Boeing will begin preliminary work on the new Air Force One, officials announced Friday. This is the first contract the Air Force has moved on since the Boeing 747-8 – the most recent model of the 747 – was chosen to be the next presidential aircraft last year.
The largest aerospace company will be in charge of conducting risk-reduction activities for the Presidential Aircraft Recapitalization program, Col. Amy McCain, the PAR program manager said.
"This initial effort is about reducing risk, really understanding where the tough work will be, finding affordability opportunities, and getting the best value for the taxpayer, while continuing to meet the needs of our commander in chief," McCain said in an Air Force release.
Boeing will also oversee decisions that could lead to a lower risk Engineering and Manufacturing Development program and lower life cycle costs, the release said.
Additional modifications will be made to this contract in the future to purchase the commercial 747-8 aircraft; The Air Force said it wants to "own enough of the technical baseline to permit competition for modifications and sustainment throughout the aircraft's planned 30-year life cycle."
Officials keep affordability a top priority when considering modifications for the next Air Force One. One way the service can do that is through contract competition which could "keep costs down, spur innovation and provide technical options."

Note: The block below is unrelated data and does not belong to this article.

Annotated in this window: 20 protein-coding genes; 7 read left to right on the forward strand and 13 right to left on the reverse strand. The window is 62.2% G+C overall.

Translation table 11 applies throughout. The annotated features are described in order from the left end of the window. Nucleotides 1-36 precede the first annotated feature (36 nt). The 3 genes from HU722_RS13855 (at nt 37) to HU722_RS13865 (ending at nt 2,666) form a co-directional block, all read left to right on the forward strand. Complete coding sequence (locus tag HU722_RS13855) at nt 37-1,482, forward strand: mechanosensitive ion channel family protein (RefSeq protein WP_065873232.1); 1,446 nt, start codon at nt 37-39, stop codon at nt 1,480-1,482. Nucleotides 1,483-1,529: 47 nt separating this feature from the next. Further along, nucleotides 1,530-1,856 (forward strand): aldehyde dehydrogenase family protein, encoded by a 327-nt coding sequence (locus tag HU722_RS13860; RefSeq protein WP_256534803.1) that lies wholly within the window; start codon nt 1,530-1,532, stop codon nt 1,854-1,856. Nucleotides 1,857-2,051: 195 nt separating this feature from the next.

"This contract gets us started on determining how to modify a 747-8 to become the next Air Force One, and finding opportunities for cost reduction through detailed requirements choices, competition of subsystems, and in the sustainment of the aircraft after it has been fielded," McCain said.
The program to upgrade the next Air Force One has been under strict watch since many factors, such as maintenance, air refueling capability and state-of-the-art communication equipment dictate its cost. Boeing also announced in 2014 it would scale back its production of the 747-8, giving the Air Force a crunch time on how best to proceed working with the new model.
The first new Air Force One isn't expected to be operational until 2019 or 2020.
Oriana Pawlyk covers deployments, cyber, Guard/Reserve, uniforms, physical training, crime and operations in the Middle East, Europe and Pacific for Air Force Times. She was the Early Bird Brief editor in 2015. Email her at firstname.lastname@example.org.